Pai, Chiang Rai, and Phayao: A succession of lunatics

Pai. Eighteen-year-old backpackers adorned with dreamcatcher tattoos and tragic white dreads lounge around campfires. They’re either stoned or just pretending to be. Wave upon wave of realisations surrounding the human condition hit them as they stare into the flames. Someone in temple pants performs Poi nearby. What an artist. They snap a pic for Insta; this is a moment that must be documented. In the years to come – sat smoking in uni dorms, listening to Bob Marley – they’ll seek to impress their peers as they cite Pai as the place of their enlightenment. Further down the line, they’ll desperately try to cover up the giant ‘Your Vibe Attracts Your Tribe’ tattoo scrawled on their arm as they prepare for a job interview at a Big Four accountancy firm.

Why so bitter Caroline? Well, I’m 30 and in Pai.

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To get to the famous hippie haven of Pai from Chiang Mai, you have to take Road 1096, which has 762 severe bends, many of them hairpin. It’s so intense that shops on the route sell travel sickness pills. But it’s worth it for a relaxing few days in a hammock in Pai, nestled among the jungle and mountains of Northern Thailand. #pai #thailand #seasia #southeastasia #travel #travelling #sightseeing #travelbug #travelblog #travelblogger #travelwriter #travelphotography #travelpics #backpacker #backpacking #wanderlust #bucketlist #travelgram #instatravel #travellersnotebook #traveldiaries #travelthailand #northernthailand #explore #exploreeverything #seetheworld

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The road to Pai contains 762 hairpin bends, which are so intense that the few shops on the way sell cheap travel sickness pills. Somehow, Phil, myself, and the other couple from Manchester in our minivan remained in good health – if not spirits – even as the vehicle lurched violently around stomach-wrenching corners. The other passengers – a group of Israeli friends – did not fare so well, and I got the sense that our driver enjoyed sending us all careening across the bus as they desperately called for him to slow down.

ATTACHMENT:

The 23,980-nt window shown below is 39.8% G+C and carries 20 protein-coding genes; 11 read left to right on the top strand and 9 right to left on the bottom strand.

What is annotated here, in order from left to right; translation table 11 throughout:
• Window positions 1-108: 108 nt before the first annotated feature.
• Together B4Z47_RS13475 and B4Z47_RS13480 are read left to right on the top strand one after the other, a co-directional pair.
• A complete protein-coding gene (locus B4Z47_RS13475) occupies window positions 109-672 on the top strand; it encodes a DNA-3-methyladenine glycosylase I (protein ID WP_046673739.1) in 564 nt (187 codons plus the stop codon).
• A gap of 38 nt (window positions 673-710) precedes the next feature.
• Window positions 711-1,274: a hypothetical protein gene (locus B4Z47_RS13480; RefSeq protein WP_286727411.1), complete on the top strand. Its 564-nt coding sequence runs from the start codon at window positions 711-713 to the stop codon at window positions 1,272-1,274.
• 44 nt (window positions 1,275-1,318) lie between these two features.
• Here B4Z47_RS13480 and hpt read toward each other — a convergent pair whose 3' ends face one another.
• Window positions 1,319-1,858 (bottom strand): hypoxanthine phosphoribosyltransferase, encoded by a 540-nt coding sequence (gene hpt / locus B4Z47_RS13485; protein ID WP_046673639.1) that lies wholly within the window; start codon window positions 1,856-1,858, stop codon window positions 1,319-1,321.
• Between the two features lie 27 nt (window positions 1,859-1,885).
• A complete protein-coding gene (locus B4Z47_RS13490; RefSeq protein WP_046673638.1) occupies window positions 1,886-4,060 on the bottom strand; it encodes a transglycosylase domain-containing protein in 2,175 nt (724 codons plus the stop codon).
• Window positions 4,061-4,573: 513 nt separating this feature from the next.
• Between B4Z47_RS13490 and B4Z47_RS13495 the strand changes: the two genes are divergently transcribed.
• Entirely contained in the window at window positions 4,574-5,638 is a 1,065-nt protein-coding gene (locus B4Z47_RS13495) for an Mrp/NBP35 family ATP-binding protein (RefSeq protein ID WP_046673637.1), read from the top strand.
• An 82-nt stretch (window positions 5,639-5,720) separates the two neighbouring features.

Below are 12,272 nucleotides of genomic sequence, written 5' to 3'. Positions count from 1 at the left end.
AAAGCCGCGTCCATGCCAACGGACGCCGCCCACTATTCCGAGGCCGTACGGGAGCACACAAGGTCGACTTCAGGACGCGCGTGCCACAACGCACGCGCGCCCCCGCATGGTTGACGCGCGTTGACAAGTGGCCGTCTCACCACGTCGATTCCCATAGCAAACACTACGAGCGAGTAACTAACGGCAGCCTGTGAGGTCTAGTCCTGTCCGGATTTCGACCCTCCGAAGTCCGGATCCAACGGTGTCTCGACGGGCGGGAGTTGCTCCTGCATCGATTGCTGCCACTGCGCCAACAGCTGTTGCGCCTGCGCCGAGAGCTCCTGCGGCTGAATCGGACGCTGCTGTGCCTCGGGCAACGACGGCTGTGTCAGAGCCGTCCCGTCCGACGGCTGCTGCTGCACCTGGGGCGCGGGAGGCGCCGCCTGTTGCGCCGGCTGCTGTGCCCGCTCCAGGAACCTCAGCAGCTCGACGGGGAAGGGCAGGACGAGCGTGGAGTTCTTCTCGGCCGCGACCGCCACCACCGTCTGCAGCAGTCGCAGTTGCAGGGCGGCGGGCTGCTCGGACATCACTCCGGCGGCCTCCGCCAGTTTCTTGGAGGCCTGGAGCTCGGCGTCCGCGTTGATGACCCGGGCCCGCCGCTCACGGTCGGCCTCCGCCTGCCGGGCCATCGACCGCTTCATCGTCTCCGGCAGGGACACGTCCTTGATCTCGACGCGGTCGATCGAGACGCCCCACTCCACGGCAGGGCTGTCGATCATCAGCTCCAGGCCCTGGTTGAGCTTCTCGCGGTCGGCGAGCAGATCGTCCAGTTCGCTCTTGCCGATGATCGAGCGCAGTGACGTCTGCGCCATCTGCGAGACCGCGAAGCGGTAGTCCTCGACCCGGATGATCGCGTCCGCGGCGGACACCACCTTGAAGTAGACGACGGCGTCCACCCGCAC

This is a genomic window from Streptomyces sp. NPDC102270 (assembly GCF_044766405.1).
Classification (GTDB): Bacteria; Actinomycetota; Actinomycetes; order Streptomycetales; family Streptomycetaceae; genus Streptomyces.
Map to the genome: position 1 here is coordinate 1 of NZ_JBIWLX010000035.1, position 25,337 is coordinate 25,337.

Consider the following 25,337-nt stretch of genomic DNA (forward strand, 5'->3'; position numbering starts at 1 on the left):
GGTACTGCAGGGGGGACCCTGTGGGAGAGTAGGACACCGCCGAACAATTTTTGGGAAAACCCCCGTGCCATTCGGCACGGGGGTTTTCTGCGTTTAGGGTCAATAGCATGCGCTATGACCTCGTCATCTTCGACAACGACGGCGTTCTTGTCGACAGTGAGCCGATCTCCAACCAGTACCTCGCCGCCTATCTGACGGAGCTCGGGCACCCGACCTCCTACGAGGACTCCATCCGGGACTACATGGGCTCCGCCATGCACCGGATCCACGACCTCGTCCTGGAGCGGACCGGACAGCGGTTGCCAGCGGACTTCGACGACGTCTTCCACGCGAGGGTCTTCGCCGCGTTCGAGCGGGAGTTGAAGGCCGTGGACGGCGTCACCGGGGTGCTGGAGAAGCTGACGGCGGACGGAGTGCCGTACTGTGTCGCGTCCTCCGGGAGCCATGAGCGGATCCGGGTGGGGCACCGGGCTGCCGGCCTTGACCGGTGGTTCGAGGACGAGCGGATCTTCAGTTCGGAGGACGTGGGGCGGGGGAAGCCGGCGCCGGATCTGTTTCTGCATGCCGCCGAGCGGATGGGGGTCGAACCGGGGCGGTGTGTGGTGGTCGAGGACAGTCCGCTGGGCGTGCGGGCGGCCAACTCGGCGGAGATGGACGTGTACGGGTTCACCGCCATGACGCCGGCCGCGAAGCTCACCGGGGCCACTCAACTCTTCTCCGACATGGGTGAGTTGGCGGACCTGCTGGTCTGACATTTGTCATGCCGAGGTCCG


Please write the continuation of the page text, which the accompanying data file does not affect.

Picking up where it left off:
After roughly three hours of this, we arrived in Pai. I was glad to be back. I’d spent a chill week there writing in 2015, and the ease of eating, drinking, and navigation – so difficult to find in Thailand – was very attractive to me. Our hotel was located centrally, just off Walking Street, and it was horrible. I’m not going to name it, because the owners were lovely, but our room resembled a tiny jail cell, if jail cells had horrible damp problems, and the reception area boasted a strong parmesan-esque scent. Back in the room, the shower flowed directly onto the toilet, an array of lizards populated the walls, and the air conditioning smelled unholy. I need you to know I am not exaggerating when I say that sleeping on the bed was akin to climbing onto a wooden dining table and settling down for the night.

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The Pai at night

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Nevertheless we spent a few fun nights on crowded Walking Street, where – despite its name – trucks and motorbikes will commonly come zooming through the screaming crowd. Stalls selling colourful ‘I <3 Pai’ t-shirts, cheap jewellery, and chocolate and banana crepes light up the street.  Dogs roam freely. Mountains blanketed in greenery rise up in every direction, and long-haired Thai men in band t-shirts and ripped jeans ride up and down the streets on tricked-out motorbikes. We frequented Why Not Bar, where the live Thai band would blast out Oasis hits nightly, and Pokbar, where we sat around low tables and drank luminous cocktails. One night we took our cocktails at Edible Jazz – a famous Pai institution where you can lie precariously in hammocks and listen to live jazz music. Another night – as we sat outside a bar with a beer – we watched an old American hippie with a staff herd the dogs of Pai from one side of the street to the other. We got wonderfully drunk on cheap beer most nights to be honest; largely to stop us feeling the pain of the rock-hard ‘mattress’.

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Some mid-dance 🔥 for ya 🍉

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One day we took a bus trip to see some of the sights around Pai. These included bathing in some lovely hot springs and going to visit a clearly fake Chinese village (everyone was in national dress, there were donkey rides and no houses) that our driver insisted was real. Sunset at Pai Canyon – the pink and yellow sky illuminating the surrounding mountains – was a revelation.